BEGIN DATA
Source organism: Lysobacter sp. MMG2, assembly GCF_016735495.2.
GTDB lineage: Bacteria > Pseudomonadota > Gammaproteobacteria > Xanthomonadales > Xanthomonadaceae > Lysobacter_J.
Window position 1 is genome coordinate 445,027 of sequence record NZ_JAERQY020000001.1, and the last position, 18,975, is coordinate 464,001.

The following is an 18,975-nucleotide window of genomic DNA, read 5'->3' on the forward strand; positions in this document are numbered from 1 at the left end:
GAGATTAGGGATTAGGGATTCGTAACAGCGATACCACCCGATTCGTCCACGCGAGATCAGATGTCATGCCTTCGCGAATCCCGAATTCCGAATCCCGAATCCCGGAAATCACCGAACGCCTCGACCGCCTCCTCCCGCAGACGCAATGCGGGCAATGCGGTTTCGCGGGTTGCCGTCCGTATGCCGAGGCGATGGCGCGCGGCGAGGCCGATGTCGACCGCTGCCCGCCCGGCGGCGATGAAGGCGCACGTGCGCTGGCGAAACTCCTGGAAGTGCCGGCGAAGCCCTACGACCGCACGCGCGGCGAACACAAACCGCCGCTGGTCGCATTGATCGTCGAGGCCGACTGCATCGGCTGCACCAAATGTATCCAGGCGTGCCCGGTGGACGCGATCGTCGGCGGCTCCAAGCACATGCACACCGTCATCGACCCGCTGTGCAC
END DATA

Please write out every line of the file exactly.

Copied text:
Source organism: Lysobacter sp. MMG2, assembly GCF_016735495.2.
GTDB lineage: Bacteria > Pseudomonadota > Gammaproteobacteria > Xanthomonadales > Xanthomonadaceae > Lysobacter_J.
Window position 1 is genome coordinate 445,027 of sequence record NZ_JAERQY020000001.1, and the last position, 18,975, is coordinate 464,001.

The following is an 18,975-nucleotide window of genomic DNA, read 5'->3' on the forward strand; positions in this document are numbered from 1 at the left end:
GAGATTAGGGATTAGGGATTCGTAACAGCGATACCACCCGATTCGTCCACGCGAGATCAGATGTCATGCCTTCGCGAATCCCGAATTCCGAATCCCGAATCCCGGAAATCACCGAACGCCTCGACCGCCTCCTCCCGCAGACGCAATGCGGGCAATGCGGTTTCGCGGGTTGCCGTCCGTATGCCGAGGCGATGGCGCGCGGCGAGGCCGATGTCGACCGCTGCCCGCCCGGCGGCGATGAAGGCGCACGTGCGCTGGCGAAACTCCTGGAAGTGCCGGCGAAGCCCTACGACCGCACGCGCGGCGAACACAAACCGCCGCTGGTCGCATTGATCGTCGAGGCCGACTGCATCGGCTGCACCAAATGTATCCAGGCGTGCCCGGTGGACGCGATCGTCGGCGGCTCCAAGCACATGCACACCGTCATCGACCCGCTGTGCAC